The Tales of Hoffman

A part of this viewing list: Criterion Collection Spine #317: Powell and Pressburger’s The Tales of Hoffmann.

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This is another Criterion film that didn’t do so much for me. I’m not too keen on musicals and there are some very large hurdles to surmount in turning a musical into a musical on film. The Tales of Hoffmann is an opera, so the hurdles are even higher. Powell and Pressburger did a marvellous job adapting a French Opera to an English libretto and making it appealing to watch through a lens and on a screen instead of a stage. What I didn’t like was the opera itself. Bored the shit out of me. If you really care a plot synopsis is here.

So, I’m going to talk about production values, which is what truly sets this film apart. I’ll begin with the most inconsistent part, the camera work. There is quite a bit of trick photography: forced perspective staircases and lilypads, double exposures, trick dissolves, trompe l’oeil set pieces that become three dimensional with a slight shift of the camera. It is pretty magical. Unfortunately, during the epic dance sequences, the camera tends to sit at a medium long shot for extended periods of time, and even though there is plenty of movement on-screen, the pace drags. It has to be ridiculously hard to edit a musical. The sets were all fantastic, and though still obviously sets, fit well with the technicolor dreamcoats everyone was dressed in. The soundstage must have been humongous, because rarely do you see a ceiling or even sense one in the general vicinity.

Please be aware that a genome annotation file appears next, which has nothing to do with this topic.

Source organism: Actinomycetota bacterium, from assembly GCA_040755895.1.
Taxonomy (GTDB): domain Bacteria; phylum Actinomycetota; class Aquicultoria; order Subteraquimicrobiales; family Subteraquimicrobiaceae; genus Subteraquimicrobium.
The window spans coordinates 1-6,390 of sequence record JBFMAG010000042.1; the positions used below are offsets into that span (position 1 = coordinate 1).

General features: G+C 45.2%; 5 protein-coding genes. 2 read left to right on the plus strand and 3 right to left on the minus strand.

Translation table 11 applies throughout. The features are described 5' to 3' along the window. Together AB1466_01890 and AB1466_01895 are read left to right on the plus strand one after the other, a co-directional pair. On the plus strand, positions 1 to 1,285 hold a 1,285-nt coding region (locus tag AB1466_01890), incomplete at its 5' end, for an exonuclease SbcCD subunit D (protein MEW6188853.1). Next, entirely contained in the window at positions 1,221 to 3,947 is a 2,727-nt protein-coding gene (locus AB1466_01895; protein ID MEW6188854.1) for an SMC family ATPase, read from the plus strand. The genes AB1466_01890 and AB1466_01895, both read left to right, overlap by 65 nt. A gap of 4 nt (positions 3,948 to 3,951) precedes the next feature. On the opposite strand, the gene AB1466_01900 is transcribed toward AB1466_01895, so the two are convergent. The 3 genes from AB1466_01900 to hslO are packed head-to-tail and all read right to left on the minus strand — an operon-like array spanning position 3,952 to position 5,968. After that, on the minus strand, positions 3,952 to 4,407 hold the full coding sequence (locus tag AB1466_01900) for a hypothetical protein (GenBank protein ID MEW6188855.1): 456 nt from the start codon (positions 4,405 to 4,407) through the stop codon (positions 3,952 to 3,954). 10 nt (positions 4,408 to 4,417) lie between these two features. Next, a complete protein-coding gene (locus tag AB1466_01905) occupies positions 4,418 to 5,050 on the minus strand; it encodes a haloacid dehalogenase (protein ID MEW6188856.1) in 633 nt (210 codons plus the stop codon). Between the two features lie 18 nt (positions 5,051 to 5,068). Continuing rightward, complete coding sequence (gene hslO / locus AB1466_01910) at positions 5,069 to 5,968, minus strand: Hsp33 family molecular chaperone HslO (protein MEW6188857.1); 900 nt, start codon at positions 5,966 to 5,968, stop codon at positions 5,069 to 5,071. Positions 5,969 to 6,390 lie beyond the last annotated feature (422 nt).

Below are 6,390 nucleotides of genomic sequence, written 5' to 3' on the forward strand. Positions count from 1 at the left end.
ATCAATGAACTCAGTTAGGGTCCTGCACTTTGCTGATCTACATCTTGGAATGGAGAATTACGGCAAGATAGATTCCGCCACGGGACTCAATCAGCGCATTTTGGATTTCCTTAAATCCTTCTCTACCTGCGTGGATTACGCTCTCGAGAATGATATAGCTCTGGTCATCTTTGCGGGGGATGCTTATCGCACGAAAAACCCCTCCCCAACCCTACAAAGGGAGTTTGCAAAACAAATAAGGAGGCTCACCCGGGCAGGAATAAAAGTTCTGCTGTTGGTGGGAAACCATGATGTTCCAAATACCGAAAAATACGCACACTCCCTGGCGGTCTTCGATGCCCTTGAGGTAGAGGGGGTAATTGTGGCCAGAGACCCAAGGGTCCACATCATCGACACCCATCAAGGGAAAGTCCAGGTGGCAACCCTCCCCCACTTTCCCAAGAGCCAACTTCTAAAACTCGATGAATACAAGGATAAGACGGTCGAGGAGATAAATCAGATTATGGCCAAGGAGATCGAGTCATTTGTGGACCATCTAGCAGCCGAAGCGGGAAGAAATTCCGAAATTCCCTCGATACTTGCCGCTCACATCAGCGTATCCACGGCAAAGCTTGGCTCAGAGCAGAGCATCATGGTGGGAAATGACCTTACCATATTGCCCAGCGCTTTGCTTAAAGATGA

talesofhoffman51.jpgTo me, there is one main aspect about a musical that acts as both strength and weakness. The camera has the ability to show the action from a variety of perspectives, especially in ways that a theater-goer could never expect to see, yet at the same time, trying to hold on to the theater-going experience while making a film is hurt by this tendency. Instead of remaining stationary and having the action move around the eye of the viewer, the viewer is moved around the action, a very untheaterlike experience. This discontinuity [and the fact that most musical film drags ass like I used to in cross-country] is probably the biggest reason I can’t get my head around films like these. If you’re a fan of huge musicals though, you’ll probably like this film.

Criterion Essay by Ian Christie
The libretto of the actual opera [in French]
Tons of info at the Powell and Pressburger pages.